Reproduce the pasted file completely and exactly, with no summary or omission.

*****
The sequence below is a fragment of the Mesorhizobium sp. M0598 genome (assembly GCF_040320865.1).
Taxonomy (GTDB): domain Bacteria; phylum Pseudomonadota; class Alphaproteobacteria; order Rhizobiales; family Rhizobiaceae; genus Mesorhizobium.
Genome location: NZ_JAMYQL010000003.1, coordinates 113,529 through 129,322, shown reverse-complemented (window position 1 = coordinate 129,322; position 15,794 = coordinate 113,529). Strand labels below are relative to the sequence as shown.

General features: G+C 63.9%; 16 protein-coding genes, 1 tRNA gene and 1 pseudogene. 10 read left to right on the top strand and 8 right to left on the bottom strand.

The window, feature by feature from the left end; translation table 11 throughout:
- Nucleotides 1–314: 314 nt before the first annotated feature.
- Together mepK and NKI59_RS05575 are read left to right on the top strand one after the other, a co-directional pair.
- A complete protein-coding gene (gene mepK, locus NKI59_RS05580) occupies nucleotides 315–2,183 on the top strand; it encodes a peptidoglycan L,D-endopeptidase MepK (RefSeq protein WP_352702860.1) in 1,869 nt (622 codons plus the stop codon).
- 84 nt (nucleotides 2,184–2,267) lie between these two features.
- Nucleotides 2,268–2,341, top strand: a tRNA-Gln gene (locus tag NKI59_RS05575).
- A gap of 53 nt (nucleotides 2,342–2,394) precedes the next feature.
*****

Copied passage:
The sequence below is a fragment of the Mesorhizobium sp. M0598 genome (assembly GCF_040320865.1).
Taxonomy (GTDB): domain Bacteria; phylum Pseudomonadota; class Alphaproteobacteria; order Rhizobiales; family Rhizobiaceae; genus Mesorhizobium.
Genome location: NZ_JAMYQL010000003.1, coordinates 113,529 through 129,322, shown reverse-complemented (window position 1 = coordinate 129,322; position 15,794 = coordinate 113,529). Strand labels below are relative to the sequence as shown.

General features: G+C 63.9%; 16 protein-coding genes, 1 tRNA gene and 1 pseudogene. 10 read left to right on the top strand and 8 right to left on the bottom strand.

The window, feature by feature from the left end; translation table 11 throughout:
- Nucleotides 1–314: 314 nt before the first annotated feature.
- Together mepK and NKI59_RS05575 are read left to right on the top strand one after the other, a co-directional pair.
- A complete protein-coding gene (gene mepK, locus NKI59_RS05580) occupies nucleotides 315–2,183 on the top strand; it encodes a peptidoglycan L,D-endopeptidase MepK (RefSeq protein WP_352702860.1) in 1,869 nt (622 codons plus the stop codon).
- 84 nt (nucleotides 2,184–2,267) lie between these two features.
- Nucleotides 2,268–2,341, top strand: a tRNA-Gln gene (locus tag NKI59_RS05575).
- A gap of 53 nt (nucleotides 2,342–2,394) precedes the next feature.